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MissAusten's avatar

How did someone manage this hacking/identity theft and what else can we do about it?

Asked by MissAusten (16127points) October 1st, 2011

While on yesterday, I noticed a strange shipping address listed in our account. Someone had used our Amazon account to order an X-box to be shipped to an address in CA. They used a credit card in my husband’s name (with our address from five years ago as the billing address) to pay for the order. I changed our Amazon password and contacted Amazon, who is investigating from their end. We tried to contact the credit card company listed from the payment on Amazon (we can see that it was an AmEx card, which we don’t have), but they said the card must have been issued by a bank or something because they don’t have any listing of an AmEx account with the name and address used.

Also, we checked our credit report and there is nothing strange on it. Maybe it’s too soon, because this order with Amazon was only placed a couple of weeks ago.

What bothers me is, someone had to have not only my husband’s SSN to get the credit card in his name, but also our email address and Amazon password. We’ve changed passwords on any accounts we use that email for, and can see that our bank accounts are fine. What else can we do? How can we track down this credit card account without knowing exactly who issued it? Any other steps we should take?

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22 Answers

filmfann's avatar

Someone was arrested after stealing my identity, and cashing 2 checks in Georgia that nearly reached $10,000. The person who did it was a Bank of America employee, who had access to all my information.
What you describe could have been anyone. A former IP person at your husbands work would easily have all that information.

Mariah's avatar

It is possible there is a keylogger on your computer. This is a kind of virus that detects your keystrokes, so the perp could have gotten your information that way. If this is the case, changing your password won’t help because they’ll see that too. On many computers there is an on-screen keyboard that you can operate with the mouse for optional use. You can use this to get around a keylogger to set up a new password safely. I don’t know how to diagnose or fix a keylogger other than taking your computer to a specialist, but maybe somebody else can jump in and help with that more.

DreamTrees's avatar

Update your anitvirus and batten down the hatches. I recommend Kaspersky

If need be. complete your orders over the phone. Most customer service call centers do not store credit card information.

Proof of identity theft can give you an avenue to new SSN, if need be. Contact the Social Security, if you are worried.

jrpowell's avatar

Make sure you shred (I burn) any bank/CC/bills. Someone could have dug through your trash too.

A keylogger could have been used. Or even something like firesheep to grab your cookies if you used a open wifi network.

CWOTUS's avatar

1. I would contact the police in that California town and get them involved with this, too. Someone at that address is looking for an X-Box.

2. This seems to be a juvenile thing. I can’t imagine a professional thief going to the trouble that it would have taken to arrange all of this… and then ordering an X-Box.

3. The only “credit card company” who issues AmEx cards is… American Express. They are easy to contact directly. You should do that.

jrpowell's avatar

And just so you know your browsers cookies/passwords/bookmarks are kept in a folder. You can just transfer that folder over to another computer and it is just like using your browser on their computer. So if someone (like your kids friend that wanted to check his email on your computer) grabs that folder they would have a lot of your info.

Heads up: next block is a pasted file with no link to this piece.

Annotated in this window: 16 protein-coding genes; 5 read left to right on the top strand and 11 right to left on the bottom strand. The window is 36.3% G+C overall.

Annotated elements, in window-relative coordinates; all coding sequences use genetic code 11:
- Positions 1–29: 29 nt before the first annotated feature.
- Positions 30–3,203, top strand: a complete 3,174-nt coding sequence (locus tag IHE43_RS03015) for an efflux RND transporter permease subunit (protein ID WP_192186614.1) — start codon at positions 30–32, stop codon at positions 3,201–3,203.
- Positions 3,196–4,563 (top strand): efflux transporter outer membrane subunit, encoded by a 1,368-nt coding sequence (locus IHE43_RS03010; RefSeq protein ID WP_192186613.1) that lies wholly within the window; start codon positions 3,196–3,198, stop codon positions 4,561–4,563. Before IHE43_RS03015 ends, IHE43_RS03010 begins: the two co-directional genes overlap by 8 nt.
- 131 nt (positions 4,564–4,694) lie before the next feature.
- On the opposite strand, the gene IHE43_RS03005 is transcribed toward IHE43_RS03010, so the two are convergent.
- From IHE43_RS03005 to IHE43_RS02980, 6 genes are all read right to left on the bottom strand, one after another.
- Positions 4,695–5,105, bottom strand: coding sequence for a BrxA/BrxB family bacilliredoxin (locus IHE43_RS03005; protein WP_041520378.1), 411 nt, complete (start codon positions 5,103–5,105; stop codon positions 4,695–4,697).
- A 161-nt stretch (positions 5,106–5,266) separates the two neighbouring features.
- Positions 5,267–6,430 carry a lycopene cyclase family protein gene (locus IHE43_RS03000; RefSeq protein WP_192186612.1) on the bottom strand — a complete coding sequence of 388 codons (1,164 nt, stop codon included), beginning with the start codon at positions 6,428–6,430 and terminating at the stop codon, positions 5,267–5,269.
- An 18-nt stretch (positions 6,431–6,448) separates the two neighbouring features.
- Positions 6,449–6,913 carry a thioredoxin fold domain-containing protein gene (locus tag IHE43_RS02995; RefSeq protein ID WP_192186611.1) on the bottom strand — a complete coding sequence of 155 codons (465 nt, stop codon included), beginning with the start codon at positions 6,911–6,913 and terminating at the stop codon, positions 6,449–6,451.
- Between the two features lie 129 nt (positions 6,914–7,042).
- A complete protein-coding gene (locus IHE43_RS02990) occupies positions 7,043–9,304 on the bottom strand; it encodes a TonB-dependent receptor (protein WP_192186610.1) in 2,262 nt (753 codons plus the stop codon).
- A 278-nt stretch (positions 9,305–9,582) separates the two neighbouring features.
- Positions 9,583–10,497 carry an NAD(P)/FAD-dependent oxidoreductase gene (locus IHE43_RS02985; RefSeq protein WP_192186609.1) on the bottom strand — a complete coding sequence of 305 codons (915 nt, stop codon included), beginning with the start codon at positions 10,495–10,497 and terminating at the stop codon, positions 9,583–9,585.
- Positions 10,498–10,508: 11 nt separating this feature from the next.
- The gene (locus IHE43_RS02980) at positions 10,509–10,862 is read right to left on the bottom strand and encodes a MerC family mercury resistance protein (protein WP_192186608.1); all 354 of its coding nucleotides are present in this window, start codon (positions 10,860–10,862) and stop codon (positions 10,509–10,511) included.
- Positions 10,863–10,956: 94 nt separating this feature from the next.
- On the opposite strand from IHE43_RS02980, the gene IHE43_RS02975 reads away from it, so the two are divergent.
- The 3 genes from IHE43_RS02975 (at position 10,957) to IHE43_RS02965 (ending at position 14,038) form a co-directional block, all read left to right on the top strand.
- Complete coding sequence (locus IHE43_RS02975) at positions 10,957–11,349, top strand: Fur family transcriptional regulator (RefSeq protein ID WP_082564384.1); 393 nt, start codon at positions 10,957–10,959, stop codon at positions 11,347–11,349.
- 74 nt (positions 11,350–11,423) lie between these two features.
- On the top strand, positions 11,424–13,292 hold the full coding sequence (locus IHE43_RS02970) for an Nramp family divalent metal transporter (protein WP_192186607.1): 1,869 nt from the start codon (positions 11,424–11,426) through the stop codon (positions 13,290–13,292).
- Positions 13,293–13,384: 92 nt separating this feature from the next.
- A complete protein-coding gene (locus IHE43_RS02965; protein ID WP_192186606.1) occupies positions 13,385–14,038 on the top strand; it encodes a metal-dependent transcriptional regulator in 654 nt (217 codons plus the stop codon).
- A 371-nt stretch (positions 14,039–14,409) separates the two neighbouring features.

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john65pennington's avatar

Subscribe to LifeLock. Its worth the $20 a month fee. They update you on any strange activity observed on your bank accounts and credit cards.

MissAusten's avatar

@CWOTUS My husband called AmEx and they have no record of an account in his name. They are the ones who told him the card was probably issued by another institution (kind of like how our debit cards are Mastercard but those accounts are through the bank). I’m hoping that once I hear back from Amazon’s investigation people they’ll have more information on where the payment came from so we can work on reporting it as fraudulent and getting it closed.

Contacting the police is a good idea. It will at least give us something else on record in case we have credit problems down the line because of this. In my experience (when someone stole checks and cashed them) the police are not interested in actively pursuing the person. That was right here in our own town, so I can imagine how apathetic the police on the other side of the country would be. We’ll report it just to be official, but I certainly wouldn’t expect anything to come of it.

I’m pretty sure our antivirus is effective, but I’ll check that. We have WiFi here at home, but it is secured. Not with a password, but with those really long keys. It’s not something anyone can connect to unless they know the key. I’m thinking it’s something like what @filmfann said, with someone who had access to the information because of a job or something. It would partially explain the out-of-date address used for the credit card billing address. We haven’t lived there for five years.

Jeruba's avatar

Let’s not overlook @CWOTUS‘s key point: Someone at that address is looking for an X-Box. In all likelihod the thief has thoughtfully provided either his own name and address or those of a confederate.

Thanks for the alert, @MissAusten. I immediately went to my address book on Amazon to see if there was anyone listed who shouldn’t be.

MissAusten's avatar

The X-Box was already delivered. The person who ordered it took advantage of our Amazon Prime membership and paid $3.99 for one day delivery. The game console would have been delivered two weeks ago.